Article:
Tuesday, February 18, 2014

A Visit to the Crocker

Last week, I went to visit the Crocker art museum to see the current exhibition, a collection of Sam Francis' work. He's an abstract artist from the 1940s. While I'm not generally a abstract art kind of person, I have to say that Francis' work was very compelling. The bright, beautiful sprays of colour, the positioning on the canvas, everything was very nicely done. If I were to make abstract paintings, I would think that I would make them like his.

My next stop after the Sam Francis exhibition was the centemporary art exhibits. I think my favorite piece in this exhibit was Gottfried Helnwein's "Untitled (The Disasters of War 10)," made in 2007. I really liked this piece because it carries similarities to the Greco-Roman style of art, where it carries a strength of realism and emotion portrayed through a human subject. But, although similar, Helnwein has a unique flavor in his piece that carries a sorrow and sense of weakness that isn't portrayed in the heroes of the Greco-Roman style. The soft, melancholy colours add to the feeling of sadness that the subject feels. Inspite of the general sadness that the character portrays, the character does not seem to be completely overwhelmed by despair: she still seems to have a reserve of strength that keeps her shoulders up.

The landscapes in displayed at the Crocker are almost perfectly beautiful. The detail, the suggestion of detail, the colours, the textures pushed me to the brink of tears. They were so beautiful. A lot of the landscapes that I remember were of mountains frosted in snow. The sight is a nostalgic one for me: it reminds me of home.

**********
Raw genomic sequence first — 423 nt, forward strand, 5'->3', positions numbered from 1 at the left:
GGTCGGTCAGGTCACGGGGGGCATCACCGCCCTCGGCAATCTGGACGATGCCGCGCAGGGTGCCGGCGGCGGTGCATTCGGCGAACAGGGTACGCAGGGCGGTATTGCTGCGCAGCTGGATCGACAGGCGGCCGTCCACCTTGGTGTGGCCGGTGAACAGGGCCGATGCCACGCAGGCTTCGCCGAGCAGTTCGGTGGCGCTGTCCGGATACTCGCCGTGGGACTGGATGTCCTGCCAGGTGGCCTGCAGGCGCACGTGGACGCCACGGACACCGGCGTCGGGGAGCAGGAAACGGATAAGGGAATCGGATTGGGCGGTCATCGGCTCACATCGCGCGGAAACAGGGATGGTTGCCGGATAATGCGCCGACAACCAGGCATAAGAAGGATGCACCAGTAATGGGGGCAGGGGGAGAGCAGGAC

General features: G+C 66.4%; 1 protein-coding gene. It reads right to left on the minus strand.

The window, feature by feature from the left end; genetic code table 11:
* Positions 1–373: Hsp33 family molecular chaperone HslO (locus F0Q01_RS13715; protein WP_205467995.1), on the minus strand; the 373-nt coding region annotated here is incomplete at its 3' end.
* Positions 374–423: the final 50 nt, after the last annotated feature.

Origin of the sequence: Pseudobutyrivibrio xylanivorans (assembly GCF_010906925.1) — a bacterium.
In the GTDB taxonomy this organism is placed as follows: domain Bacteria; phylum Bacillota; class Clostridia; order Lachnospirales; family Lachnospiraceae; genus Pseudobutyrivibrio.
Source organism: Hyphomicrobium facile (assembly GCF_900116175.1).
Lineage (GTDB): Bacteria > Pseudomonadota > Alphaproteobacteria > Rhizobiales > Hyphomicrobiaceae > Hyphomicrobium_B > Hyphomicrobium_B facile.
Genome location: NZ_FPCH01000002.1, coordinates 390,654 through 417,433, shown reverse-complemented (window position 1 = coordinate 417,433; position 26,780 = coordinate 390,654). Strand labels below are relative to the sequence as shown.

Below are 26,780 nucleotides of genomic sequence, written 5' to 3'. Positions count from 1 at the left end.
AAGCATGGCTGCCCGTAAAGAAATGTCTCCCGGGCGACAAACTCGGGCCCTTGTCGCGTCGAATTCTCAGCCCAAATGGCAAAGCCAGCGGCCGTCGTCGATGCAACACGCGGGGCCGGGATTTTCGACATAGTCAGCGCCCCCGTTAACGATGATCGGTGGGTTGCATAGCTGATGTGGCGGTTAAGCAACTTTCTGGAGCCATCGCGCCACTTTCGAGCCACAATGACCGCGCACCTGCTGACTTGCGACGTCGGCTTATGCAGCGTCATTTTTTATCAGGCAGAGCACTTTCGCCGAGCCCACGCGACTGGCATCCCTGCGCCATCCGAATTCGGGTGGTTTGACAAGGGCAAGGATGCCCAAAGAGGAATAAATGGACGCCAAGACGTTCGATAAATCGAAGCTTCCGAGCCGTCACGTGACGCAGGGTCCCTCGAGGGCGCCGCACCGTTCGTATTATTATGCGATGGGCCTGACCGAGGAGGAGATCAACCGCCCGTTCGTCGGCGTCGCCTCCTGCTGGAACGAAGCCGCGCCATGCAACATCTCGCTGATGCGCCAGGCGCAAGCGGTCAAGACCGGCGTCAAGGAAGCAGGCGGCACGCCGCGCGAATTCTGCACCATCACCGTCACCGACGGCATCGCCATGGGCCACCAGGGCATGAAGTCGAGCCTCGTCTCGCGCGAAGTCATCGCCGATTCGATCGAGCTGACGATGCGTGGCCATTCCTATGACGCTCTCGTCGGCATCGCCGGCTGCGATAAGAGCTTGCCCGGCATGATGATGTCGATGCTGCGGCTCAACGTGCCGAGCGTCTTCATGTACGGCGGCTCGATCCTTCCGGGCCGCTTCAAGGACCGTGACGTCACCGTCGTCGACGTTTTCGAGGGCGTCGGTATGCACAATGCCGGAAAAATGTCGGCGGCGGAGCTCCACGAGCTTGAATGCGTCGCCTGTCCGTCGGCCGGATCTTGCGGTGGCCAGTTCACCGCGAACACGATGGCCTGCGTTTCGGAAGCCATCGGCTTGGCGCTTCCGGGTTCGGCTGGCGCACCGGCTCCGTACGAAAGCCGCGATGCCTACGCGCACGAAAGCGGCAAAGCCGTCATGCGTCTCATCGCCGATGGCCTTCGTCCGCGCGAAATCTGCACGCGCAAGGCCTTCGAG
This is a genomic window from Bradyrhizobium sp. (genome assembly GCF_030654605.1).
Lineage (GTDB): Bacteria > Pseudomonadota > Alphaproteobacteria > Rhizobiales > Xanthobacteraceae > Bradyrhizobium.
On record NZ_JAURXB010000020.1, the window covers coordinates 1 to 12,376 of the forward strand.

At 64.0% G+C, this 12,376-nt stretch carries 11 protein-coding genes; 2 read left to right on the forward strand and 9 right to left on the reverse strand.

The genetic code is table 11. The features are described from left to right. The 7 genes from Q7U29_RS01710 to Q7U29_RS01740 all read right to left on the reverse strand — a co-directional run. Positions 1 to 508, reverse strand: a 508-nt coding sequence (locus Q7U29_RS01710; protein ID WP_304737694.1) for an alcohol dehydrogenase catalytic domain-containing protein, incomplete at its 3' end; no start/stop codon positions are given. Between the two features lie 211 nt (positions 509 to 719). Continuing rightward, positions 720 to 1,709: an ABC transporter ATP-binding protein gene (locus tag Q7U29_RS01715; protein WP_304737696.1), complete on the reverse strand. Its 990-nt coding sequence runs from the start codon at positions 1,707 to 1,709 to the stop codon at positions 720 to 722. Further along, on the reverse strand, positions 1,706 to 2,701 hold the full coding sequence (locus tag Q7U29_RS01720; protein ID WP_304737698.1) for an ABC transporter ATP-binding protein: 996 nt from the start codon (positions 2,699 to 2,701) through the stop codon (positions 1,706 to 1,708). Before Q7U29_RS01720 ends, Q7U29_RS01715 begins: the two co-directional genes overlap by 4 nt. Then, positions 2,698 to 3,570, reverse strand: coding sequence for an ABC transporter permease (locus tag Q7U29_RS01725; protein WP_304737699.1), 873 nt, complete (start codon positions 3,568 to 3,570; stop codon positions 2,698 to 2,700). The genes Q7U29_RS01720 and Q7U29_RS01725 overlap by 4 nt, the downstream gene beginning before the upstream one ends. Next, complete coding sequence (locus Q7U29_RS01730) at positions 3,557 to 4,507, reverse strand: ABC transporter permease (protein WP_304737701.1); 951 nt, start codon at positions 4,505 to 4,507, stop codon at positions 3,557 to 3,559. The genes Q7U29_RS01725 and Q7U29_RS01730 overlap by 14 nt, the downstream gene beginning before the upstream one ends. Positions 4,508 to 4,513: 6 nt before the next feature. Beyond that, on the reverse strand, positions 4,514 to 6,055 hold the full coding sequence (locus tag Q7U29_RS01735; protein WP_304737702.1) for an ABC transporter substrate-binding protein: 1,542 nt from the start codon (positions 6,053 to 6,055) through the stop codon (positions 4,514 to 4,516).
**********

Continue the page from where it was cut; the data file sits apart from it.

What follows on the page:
Some of the most gorgeous, breath-taking pieces I saw in the Crocker were the Greco-Roman, Neo-classical, and Romantic oil on canvas paintings. All of them were filled with such vitality. The emotions of the subjects were strong: you could practically feel what they were feeling. The life-like qualities of the subjects made it easy to relate to them, to see yourself in their shoes, no matter how heroic or mundane their situation.

My final destination in my two hour, whirlwind tour of the Crocker took me to the Asian art exhibits. While the pieces didn't carry the same emotion and strength of the European oil paintings, they did carry a charm all their own. The delicate nature of some of the pieces was enchanting, as was the case for the little musicians and dancing girls. While far less enchanting and endearing, the Japanese samurai armour was a sight to behold. The strength of colour, the care of assembly, the precision of the pieces of the armour all added up to an amazing presentation. Japanese samurai have always fascinated me, so it was an exciting thing to see a suit of armour up close and in person.

My visit to the Crocker was certainly a wonderful, if brief, experience. I hope to visit there again, but plan to spend longer to maximize my enjoyment of the exhibits.

No comments:

Post a Comment